Brains at every age, especially developing ones, adapt to the environment in which they find themselves. What worries a growing number of advocates are the potential risks of heavy screen exposure, including, they believe, the hastening of autism in the young and attention deficit–hyperactivity disorder (ADHD) in older children.

Dangers seem to lurk everywhere when one becomes a parent, from runaway vehicles to microscopic bacteria. But not all threats are obvious. Some, like digital devices, even seem beneficial. Yet screens that line walls, bedrooms, and countertops can present insurmountable obstacles to a child’s growing mind. Even more, so do the screens that kids clutch in their own hands.

Continue reading

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Gastrophysics: The New Science of Eating

Here is my review of “Gastrophysics: The New Science of Eating” at the New York Journal of Books:

Gastrophysics: The New Science of Eating

“Answering questions you would never have thought to ask, Charles Spence reveals how eating and taste have everything to do with the brain and almost nothing to do with the tongue.”

“This looks delicious,” we say. But never, “This is going to taste great.” Why does sight influence taste so profoundly? Why is airplane food universally bad, and why is tomato juice the most popular in-flight beverage when those who ask for it almost never drink it at home? In answering questions you would never have thought to ask, Charles Spence reveals how eating and taste have everything to do with the brain and almost nothing to do with the tongue.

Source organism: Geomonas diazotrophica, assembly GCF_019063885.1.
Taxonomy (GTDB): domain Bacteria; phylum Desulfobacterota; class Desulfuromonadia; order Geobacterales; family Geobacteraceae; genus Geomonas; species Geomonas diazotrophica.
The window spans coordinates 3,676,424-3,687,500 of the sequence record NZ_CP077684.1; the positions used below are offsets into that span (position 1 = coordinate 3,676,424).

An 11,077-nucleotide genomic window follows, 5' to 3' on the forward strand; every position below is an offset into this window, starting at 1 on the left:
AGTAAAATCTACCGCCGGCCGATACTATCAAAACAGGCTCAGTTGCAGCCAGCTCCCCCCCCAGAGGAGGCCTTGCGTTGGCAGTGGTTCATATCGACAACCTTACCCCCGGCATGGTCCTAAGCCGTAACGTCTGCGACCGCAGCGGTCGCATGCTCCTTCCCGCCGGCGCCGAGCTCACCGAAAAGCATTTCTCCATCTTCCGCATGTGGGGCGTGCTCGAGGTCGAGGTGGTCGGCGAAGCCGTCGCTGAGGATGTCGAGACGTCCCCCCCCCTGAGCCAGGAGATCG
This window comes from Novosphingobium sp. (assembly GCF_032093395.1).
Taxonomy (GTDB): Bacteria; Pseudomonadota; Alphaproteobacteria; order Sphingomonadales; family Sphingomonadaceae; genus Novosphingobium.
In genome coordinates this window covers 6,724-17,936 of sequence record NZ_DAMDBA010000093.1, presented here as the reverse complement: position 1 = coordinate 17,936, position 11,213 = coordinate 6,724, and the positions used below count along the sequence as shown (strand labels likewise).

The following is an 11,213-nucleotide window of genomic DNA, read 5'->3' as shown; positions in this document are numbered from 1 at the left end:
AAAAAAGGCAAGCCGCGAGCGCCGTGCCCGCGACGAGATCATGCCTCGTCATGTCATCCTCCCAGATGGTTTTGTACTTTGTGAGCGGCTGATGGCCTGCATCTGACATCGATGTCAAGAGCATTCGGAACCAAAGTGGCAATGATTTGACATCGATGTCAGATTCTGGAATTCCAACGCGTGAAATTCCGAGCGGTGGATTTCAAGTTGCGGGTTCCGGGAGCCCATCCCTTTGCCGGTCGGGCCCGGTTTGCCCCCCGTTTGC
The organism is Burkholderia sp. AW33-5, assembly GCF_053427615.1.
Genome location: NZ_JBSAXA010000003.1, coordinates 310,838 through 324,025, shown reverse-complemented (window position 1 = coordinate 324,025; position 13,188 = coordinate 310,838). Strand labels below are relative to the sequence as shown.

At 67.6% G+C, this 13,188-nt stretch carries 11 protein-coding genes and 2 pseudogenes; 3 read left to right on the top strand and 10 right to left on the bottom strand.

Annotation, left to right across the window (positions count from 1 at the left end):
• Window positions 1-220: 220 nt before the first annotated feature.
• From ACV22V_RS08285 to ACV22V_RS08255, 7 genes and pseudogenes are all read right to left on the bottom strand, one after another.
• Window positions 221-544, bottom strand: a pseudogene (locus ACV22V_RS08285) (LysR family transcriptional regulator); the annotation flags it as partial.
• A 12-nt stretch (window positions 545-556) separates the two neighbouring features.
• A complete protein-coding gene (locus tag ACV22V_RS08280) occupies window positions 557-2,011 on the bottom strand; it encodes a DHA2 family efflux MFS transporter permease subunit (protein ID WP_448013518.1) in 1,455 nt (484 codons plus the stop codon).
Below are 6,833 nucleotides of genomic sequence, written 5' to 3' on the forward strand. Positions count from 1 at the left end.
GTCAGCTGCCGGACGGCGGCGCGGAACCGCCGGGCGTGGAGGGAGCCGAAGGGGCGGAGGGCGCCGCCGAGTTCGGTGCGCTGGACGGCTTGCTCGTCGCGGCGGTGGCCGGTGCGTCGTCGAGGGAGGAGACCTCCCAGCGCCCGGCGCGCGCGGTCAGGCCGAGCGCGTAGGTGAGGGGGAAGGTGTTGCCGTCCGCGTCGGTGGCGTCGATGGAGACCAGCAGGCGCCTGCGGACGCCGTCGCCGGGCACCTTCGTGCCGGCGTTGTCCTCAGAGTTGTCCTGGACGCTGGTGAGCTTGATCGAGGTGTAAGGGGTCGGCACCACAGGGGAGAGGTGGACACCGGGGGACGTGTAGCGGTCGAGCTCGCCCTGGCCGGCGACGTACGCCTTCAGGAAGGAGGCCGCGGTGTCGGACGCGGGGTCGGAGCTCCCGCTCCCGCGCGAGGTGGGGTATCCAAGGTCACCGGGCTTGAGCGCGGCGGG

Continue reading

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The Fortune Teller: A Novel

Here is my review of “The Fortune Teller: A Novel” at the New York Journal of Books:

The Fortune Teller: A Novel

“Another tale by Womack that can’t be put down. Superb storytelling. Rounded characters. Stakes worth killing—or dying—for. This is summer reading for every season.”

Take a heroine whose family is steeped in scholarship and regularly curates manuscripts from classical antiquity. Add a wealthy collector who has banknotes to spare. Sprinkle on occult, obscure ties to ancestors who lived three millennia ago, and you have the recipe for Gwendolyn Womack’s latest thriller.

Continue reading

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Reality Lies Beyond What We Can Perceive

Objective reality is an illusion: we re-construct the world around ourselves.

 

Cross posted at The Fallible Mind, my Psychology Today blog.

Source: Common Commons

Galileo once wondered if we misinterpreted our lives. “I think that tastes, odors, colors, and so on reside in consciousness. Hence if the living creature were removed, all these qualities would be annihilated.” Could Galileo be right—Do our lives happen entirely in our heads?